Articles on Medical Diseases and Conditions

Entries Tagged ‘Culture’

Acute Rheumatic Fever (ARF)

ARF is a disease that has a specific etiologic agent yet has some similarities to the rheumatoid-collagen-vascular group. The etiologic agent is the beta-hemolytic Lancefield group A Streptococcus. Apparent hypersensitivity or other effect of this organism causes connective tissue changes manifested by focal necrosis of collagen and the development of peculiar aggregates of histiocytes called […]

Cerebrospinal Fluid Examination and Neurologic Disorders

Pressure Reference values for cerebrospinal fluid (CSF) pressure are 100-200 mm H2O. Elevations are due to increased intracranial pressure. The two most common causes of elevated CSF pressure are meningitis and subarachnoid hemorrhage. Brain tumor and brain abscess will cause increased intracranial pressure in most cases but only after a variable period of days or […]

Varicella-Zoster Virus (VZV)

Varicella-zoster virus (VZV) is a member of the herpesvirus group. Infection is spread through direct contact with skin lesions or through droplet inhalation. The incubation period is about 14 days (range, 9-21 days). Primary infection is usually varicella (chickenpox). The period of skin rash lasts about 4-6 days. This may be preceded by a short […]

Human Immunodeficiency Virus 1 (HIV-1)

The HIVs are retroviruses; their genetic information (genome) is composed of RNA rather than the usual DNA. To reproduce, the virus uses an enzyme known as reverse transcriptase to produce a DNA copy of its genetic RNA and incorporates this material into the host cell genetic material. Some of the copied viral genome also exists […]

Diagnosis of Viral Diseases

Culture. Until the 1980s, except in a relatively few cases the only available laboratory methods were culture and serologic tests for antibodies. There have been significant advances in culture techniques in the past few years, but most virus culture still is difficult and expensive. Culture is performed using living cell preparations or in living tissues. […]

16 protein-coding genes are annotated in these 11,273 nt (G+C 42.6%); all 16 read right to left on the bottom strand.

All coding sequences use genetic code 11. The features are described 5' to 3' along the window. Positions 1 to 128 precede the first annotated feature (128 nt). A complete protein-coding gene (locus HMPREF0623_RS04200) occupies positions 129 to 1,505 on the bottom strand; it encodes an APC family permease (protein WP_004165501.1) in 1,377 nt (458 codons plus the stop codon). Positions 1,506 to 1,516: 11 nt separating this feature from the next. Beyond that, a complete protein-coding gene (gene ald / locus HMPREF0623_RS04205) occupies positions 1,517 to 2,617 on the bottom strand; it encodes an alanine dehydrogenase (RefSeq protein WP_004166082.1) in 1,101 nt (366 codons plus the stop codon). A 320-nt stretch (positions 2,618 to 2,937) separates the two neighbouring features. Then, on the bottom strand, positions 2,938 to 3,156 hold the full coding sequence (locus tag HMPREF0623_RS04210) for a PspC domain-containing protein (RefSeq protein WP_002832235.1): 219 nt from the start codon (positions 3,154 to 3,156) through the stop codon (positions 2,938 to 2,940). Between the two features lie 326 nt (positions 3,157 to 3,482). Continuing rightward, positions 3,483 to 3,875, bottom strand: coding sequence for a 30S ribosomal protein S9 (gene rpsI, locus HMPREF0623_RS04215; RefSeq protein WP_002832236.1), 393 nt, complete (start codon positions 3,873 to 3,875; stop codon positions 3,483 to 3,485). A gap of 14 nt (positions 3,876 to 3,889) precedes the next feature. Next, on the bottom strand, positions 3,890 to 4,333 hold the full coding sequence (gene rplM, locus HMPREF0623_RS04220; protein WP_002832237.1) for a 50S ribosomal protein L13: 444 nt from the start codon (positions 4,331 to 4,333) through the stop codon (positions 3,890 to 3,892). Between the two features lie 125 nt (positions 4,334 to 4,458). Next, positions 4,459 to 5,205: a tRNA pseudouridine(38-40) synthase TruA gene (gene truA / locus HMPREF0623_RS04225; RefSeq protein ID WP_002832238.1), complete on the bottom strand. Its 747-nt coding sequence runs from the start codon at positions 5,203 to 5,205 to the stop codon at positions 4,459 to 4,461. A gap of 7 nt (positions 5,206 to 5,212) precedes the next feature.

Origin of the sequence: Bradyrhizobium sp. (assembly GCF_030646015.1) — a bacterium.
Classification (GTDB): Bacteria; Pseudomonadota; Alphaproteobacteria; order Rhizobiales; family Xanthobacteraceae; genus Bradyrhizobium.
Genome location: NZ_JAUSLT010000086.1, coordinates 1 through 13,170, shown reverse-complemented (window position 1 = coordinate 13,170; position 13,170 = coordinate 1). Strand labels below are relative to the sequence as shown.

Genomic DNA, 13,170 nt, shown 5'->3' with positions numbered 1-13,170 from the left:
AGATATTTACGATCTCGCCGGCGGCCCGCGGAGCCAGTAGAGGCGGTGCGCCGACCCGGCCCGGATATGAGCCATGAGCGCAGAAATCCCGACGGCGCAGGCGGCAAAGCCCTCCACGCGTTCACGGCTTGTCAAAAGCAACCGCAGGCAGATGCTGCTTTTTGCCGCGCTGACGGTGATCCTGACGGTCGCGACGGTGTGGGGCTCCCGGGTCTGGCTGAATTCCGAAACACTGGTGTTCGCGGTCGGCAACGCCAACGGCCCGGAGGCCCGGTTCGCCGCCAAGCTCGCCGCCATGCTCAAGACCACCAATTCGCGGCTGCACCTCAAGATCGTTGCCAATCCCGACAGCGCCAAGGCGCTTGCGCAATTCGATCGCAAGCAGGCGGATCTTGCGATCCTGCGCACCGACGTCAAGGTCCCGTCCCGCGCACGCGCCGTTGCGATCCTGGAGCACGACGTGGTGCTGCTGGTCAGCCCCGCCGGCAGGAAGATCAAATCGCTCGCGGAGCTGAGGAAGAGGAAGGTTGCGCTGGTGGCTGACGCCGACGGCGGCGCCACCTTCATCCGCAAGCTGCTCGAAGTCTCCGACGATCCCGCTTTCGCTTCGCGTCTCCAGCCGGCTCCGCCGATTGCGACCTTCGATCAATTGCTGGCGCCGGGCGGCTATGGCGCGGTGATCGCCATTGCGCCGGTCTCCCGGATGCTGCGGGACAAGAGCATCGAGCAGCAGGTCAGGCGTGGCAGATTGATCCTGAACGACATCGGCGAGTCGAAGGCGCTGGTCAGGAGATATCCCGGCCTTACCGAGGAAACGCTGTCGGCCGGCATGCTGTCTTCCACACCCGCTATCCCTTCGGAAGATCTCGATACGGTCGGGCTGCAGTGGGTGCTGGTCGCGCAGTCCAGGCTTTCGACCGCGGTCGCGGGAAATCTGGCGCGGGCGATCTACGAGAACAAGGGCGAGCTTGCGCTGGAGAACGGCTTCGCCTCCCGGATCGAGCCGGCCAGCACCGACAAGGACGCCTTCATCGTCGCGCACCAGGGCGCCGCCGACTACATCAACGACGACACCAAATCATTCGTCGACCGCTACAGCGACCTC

Systemic Mycoses

Certain fungi, known as the deep or systemic fungi, are characterized by involvement of visceral organs or penetrating types of infection. Besides true fungi, actinomycetes and nocardiae are bacteria that produce disease resembling deep fungal infection in many ways. These are discussed in the chapter on bacterial infections. The systemic fungi include Blastomyces dermatitidis (blastomycosis), […]

Lyme Disease

Lyme disease is caused by the spirochete Borrelia burgdorferi by means of several tick vectors, the principal one in the Northeast and North Central United States being the deer tick Ixodes dammini and in the Pacific Coast states, Ixodes pacificus, the Western black-legged tick (both morphologically “hard” ticks). The three major affected areas in the […]

Obtaining a Specimen for Culture

After material has been taken for culture, three steps should be followed. First, the specimen must be taken to the laboratory as soon as possible, since many organisms die on prolonged exposure to air or drying. This is especially true for swab preparations. Swab kits are available that contain a carrier medium into which the […]

Tuberculosis and Mycobacterial Disease

Tuberculosis is caused by Mycobacterium tuberculosis (MTB), a rod-shaped bacterium that requires special media for culture and that has the peculiarity of “acid-fastness” (resistance to decolorization by strong acidic decolorizing chemicals such as acid alcohol after being stained by certain stains such as carbol fuchsin). Tuberculosis is still very important and common despite advances in […]

Direct Methods of Bacterial Detection

Culture. This is the classic definitive method for detection and identification and will be discussed later in more detail. The major drawback is time; it usually takes 1 full day to grow the organism and then part or all of 1 day to identify it. It may take an additional day to isolate it before […]